Venue: Kelvingrove Park, G12
0141 334 6363
3. Lari Don: Little Red Riding Hood 11am and 2.30pm
A magical experience for all the family. The renowned children’s writer and storyteller Lari Don will read her stunning new retelling of Little Red Riding Hood, encouraging the listener to imagine fairy tales and magical journeys of their own. Woodland crafts activities after and tasty baking! Age 4-7 and families.
Venue: North Kelvin Meadow, Clouston Street, Glasgow, G20
4. Peter MacCalman Symphony No 1 at 8pm
Performed by the Cappella String Quartet and piano. Popular and contemporary composition collide in an exploration of the symphony – a format rooted in the classical tradition of Western Europe, yet one that has evolved and changed from its original meanings and structure. Rooted in today’s culture, but incorporating and respecting the history of the symphony, Peter MacCalman’s work uses chamber-sized forces to produce music on a symphonic scale. “Sonorously atmospheric live music composed for string quartet by Peter MacCalman” - Herald 2007.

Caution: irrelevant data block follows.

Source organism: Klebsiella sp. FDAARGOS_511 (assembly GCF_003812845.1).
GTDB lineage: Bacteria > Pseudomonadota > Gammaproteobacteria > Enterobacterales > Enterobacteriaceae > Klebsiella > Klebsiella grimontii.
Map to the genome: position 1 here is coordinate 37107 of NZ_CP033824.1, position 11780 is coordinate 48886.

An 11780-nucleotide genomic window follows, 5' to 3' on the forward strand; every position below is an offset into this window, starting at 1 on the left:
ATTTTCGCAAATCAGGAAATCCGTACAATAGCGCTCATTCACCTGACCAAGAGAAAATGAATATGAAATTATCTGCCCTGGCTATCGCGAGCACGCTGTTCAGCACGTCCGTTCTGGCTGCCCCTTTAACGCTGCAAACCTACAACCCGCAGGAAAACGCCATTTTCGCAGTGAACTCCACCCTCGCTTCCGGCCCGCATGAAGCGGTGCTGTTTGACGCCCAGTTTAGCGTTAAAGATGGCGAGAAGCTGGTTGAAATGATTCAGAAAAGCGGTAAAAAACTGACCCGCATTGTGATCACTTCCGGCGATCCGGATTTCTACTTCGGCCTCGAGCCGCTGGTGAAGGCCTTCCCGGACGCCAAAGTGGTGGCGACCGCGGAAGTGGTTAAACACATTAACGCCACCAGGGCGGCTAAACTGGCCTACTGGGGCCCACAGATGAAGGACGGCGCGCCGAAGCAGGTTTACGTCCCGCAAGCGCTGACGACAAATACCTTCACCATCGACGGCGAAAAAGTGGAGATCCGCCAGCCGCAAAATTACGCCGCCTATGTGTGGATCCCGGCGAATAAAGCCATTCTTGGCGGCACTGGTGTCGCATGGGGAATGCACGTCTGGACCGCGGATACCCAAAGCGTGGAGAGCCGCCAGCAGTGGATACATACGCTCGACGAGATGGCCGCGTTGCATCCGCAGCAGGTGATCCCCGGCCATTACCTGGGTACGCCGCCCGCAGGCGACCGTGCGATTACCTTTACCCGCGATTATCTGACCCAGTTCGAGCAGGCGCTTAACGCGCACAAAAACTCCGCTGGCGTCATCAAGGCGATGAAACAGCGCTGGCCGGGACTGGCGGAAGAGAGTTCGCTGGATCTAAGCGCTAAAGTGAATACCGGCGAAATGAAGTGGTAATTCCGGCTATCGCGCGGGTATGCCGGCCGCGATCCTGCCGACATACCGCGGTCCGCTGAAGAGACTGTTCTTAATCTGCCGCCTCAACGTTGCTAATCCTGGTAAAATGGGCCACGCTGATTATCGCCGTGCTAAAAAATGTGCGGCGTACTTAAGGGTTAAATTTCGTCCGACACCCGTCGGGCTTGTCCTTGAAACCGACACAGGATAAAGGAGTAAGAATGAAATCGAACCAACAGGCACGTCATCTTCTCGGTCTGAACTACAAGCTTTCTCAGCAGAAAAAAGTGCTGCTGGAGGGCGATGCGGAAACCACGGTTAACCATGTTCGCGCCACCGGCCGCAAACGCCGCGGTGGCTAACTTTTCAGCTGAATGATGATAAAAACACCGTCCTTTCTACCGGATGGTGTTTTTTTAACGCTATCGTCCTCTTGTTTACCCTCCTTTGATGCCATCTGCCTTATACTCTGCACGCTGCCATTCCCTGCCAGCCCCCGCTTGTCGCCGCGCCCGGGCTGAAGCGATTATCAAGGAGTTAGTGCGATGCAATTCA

Booking and ticket info: Tickets £12
Available from www.cottiers.com or 0141 357 4000
Venue: Cottier Theatre, 93-95 Hyndland Street Glasgow
1. Kids Creative Corner 12-5pm
Why not bring the kids along this afternoon for some fun food and arty-crafts? Pop in to the Lansdowne between 12 and 5 where the kids can occupy themselves in a fun way while Mum and Dad can eat lunch in peace and quiet?
Booking and ticket info:
Tickets £5 per child. Info 0141 334 4653
Venue: Lansdowne Bar, 7a Lansdowne Crescent Glasgow G20 6NQ
0141 334 4653 firstname.lastname@example.org
2. FREE - Queen Margaret Drive – Street Festival (also on Sat 15th) 12:00pm - 6:00pm
Come and join the West End Festival’s latest community street event in Queen Margaret Drive, just to the north of Byres Road. We have a great selection of independent shops and businesses. Join us for music, craft beer, authentic food, art and craft workshops, street stalls, vintage clothing, face painting and children’s activities. Families welcome and parking free!
3. RSNO Chamber Series: Classical Strings 2:30pm
Relax and unwind on a Sunday afternoon with the RSNO Chamber Series. This is a refreshing chance to hear the musicians of the Orchestra up close and personal, performing music by great composers in an intimate setting. Join our quintet of strings for a concert of celebrated classical chamber music, including Wolf’s Italian Serenade and Schubert’s String Quintet in C major.
Booking and ticket info:
Tickets £12, disabled £6, under 26 £5, under 16 free (max 2 with paying adult)